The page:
Can Kojima Save Silent Hill?

The best advertising stunt for a game has occurred during GamesCom, and it comes from none other than the master of Internet Trolling, Hideo Kojima. To quickly re-cap, a teaser trailer was shown at GamesCom for something called “P.T.” This P.T. was actually a demo available on the PlayStation Network and those lucky few that managed to finish it got not only a terrifying experience, but also a cutscene explaining that this had been a “Playable Trailer” announcing a new Silent Hill game. Metal Gear creator Hideo Kojima is collaborating with film director Guillermo Del Toro, while Norman Reedus of Walking Dead fame from the TV series has been tapped to appear in the game, courtesy of the FOX engine currently being used for Metal Gear Solid V.

“: just because Kojima is getting involved in the project, it doesn’t mean that the future is all wine and roses for the Silent Hill franchise.”

This is huge news, and, without a doubt, the biggest surprise of GamesCom. Silent Hill is a revered franchise among fans of horror games, but that adoration is usually reserved for the first three or four games. Subsequent titles in the franchise have been handed off to Western developers, not the original “Team Silent” crew, and the results have been mixed. While Silent Hill: Homecoming and Silent Hill: Downpour weren’t terrible games, they didn’t have the same distinctive flavor of horror that made the original Japanese-developed games so unique in the market. But with a prominent Konami name like Hideo Kojima now attached to the project, suddenly there’s hope that the J-Horror style will make a comeback. If the new SH game is anything like the playable trailer, then the promise is already there, since it’s one of the  most unsettling horror “games” of the year, even more frightening and disturbing than Outlast.

However, just because Kojima is getting involved in the project, it doesn’t mean that the future is all wine and roses for the Silent Hill franchise. There are many variables that still make this an uncertain venture. Kojima, of course, is best known for the Metal Gear franchise, which is more about military conspiracies and elaborate commentary on war and its personal cost. He’s never actually worked on a horror game before, so it’s unknown at this point whether he really has the chops to consistently scare or disturb an audience in the way the original Team Silent team did, or perhaps more importantly, Keiichiro Toyama, creator of the first Silent Hill and Siren games, now working on Gravity Rush II at Sony. Secondly, the involvement of Guillermo Del Toro also doesn’t make any guarantees about the quality of the game simply because Del Toro—while good at fashioning scares—is not a game developer. His work on The Devil’s Backbone and Pan’s Labyrinth show imagination, but it’s one thing to craft a fixed scare for the audience, and another to do it in an interactive environment like a game. He was working with THQ at one point to create a horror game known only as Insane but that project fell through when THQ shuttered its doors due to bankruptcy. And finally, while Norman Reedus has made waves for himself thanks to his stint on a TV series, using the likeness of a celebrity as—presumably—the player’s controllable character could potentially break immersion. It’s the difference between casting an unknown actor, which allows the character to develop without expectation, versus casting a big star like Jack Nicholson, in which case everyone is already expecting a particular style of performance. There are clearly many uncertainties in this project that don’t guarantee a horror game of epic proportions.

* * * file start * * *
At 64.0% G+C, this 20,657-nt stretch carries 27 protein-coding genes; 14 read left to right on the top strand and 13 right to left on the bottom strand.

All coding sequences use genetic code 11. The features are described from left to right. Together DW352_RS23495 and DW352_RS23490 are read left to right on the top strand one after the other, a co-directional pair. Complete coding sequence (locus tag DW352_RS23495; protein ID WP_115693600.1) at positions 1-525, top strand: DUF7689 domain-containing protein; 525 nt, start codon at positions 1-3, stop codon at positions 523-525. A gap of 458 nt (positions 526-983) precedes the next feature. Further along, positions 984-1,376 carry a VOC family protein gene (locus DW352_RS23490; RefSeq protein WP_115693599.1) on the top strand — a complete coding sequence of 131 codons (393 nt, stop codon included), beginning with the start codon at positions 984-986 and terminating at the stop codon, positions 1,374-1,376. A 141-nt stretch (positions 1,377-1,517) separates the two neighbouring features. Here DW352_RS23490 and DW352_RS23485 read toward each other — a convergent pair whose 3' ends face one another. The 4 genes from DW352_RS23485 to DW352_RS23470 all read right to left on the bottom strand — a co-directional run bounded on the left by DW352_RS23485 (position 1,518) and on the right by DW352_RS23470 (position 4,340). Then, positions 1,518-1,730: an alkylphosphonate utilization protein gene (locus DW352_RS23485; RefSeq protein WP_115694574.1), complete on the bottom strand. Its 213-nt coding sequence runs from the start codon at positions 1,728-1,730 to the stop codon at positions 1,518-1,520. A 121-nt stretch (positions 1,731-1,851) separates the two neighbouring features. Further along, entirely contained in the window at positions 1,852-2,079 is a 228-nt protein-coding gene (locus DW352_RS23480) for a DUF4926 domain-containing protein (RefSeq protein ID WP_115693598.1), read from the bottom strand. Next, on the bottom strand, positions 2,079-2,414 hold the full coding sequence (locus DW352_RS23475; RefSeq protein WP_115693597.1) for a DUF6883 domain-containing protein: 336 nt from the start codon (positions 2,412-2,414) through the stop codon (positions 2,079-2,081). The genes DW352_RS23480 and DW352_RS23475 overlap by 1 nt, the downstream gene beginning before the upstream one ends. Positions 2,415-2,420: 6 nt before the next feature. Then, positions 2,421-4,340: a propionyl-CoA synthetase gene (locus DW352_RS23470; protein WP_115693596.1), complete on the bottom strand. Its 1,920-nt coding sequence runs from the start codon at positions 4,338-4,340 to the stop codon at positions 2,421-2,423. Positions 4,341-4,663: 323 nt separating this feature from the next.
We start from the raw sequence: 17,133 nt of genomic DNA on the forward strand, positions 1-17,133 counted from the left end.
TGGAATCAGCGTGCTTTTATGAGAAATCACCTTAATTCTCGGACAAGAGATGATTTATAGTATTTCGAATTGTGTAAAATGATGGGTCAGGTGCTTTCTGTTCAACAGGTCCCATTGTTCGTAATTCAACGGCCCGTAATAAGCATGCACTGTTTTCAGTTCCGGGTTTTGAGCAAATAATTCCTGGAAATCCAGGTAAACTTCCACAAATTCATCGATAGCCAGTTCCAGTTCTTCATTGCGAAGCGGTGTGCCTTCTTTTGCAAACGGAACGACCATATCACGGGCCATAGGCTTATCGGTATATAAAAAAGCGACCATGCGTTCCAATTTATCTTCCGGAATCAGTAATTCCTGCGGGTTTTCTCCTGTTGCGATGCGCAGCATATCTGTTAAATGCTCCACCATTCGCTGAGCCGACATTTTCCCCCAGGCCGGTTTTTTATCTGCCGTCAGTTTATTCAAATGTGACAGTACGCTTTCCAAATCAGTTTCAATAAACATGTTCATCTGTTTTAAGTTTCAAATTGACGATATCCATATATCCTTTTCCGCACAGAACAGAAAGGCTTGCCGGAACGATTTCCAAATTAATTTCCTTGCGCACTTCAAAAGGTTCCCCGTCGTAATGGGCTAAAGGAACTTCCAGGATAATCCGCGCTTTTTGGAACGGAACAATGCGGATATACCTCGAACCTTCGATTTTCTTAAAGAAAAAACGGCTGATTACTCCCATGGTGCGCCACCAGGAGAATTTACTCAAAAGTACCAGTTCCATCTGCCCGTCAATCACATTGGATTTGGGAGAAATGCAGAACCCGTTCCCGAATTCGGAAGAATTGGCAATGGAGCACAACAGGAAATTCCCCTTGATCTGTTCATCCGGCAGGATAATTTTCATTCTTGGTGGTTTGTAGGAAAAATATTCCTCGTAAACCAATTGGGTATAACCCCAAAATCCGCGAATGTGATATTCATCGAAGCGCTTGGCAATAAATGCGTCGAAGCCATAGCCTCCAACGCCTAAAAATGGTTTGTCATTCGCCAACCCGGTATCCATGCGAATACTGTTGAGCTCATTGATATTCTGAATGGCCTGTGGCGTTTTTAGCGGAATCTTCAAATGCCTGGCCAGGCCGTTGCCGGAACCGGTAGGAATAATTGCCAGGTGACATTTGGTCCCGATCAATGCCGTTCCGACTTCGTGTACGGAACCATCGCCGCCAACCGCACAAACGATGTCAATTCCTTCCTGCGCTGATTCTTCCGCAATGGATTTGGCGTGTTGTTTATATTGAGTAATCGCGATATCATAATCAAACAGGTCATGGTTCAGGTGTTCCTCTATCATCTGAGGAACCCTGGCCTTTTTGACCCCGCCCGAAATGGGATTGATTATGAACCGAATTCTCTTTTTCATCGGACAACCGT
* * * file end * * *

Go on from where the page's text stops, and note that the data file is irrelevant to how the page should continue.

But, the good news, at least for horror fans, is that Silent Hill is at least coming back. And it’s going to have a budget. After the poor performance of the last few games, it was feared that the series was going to go the way of the other AWOL Konami series, the much loved—but commercially unsuccessful—Suikoden series. Kojima, it appears, sees something worthwhile in the franchise, or maybe he’s simply desperate to work on something other than Metal Gear, and I can’t blame him for that. Whatever the case, if “P.T.” was even a tiny hint of the level of creepiness that will be in the final game, at least it’s a promising start.


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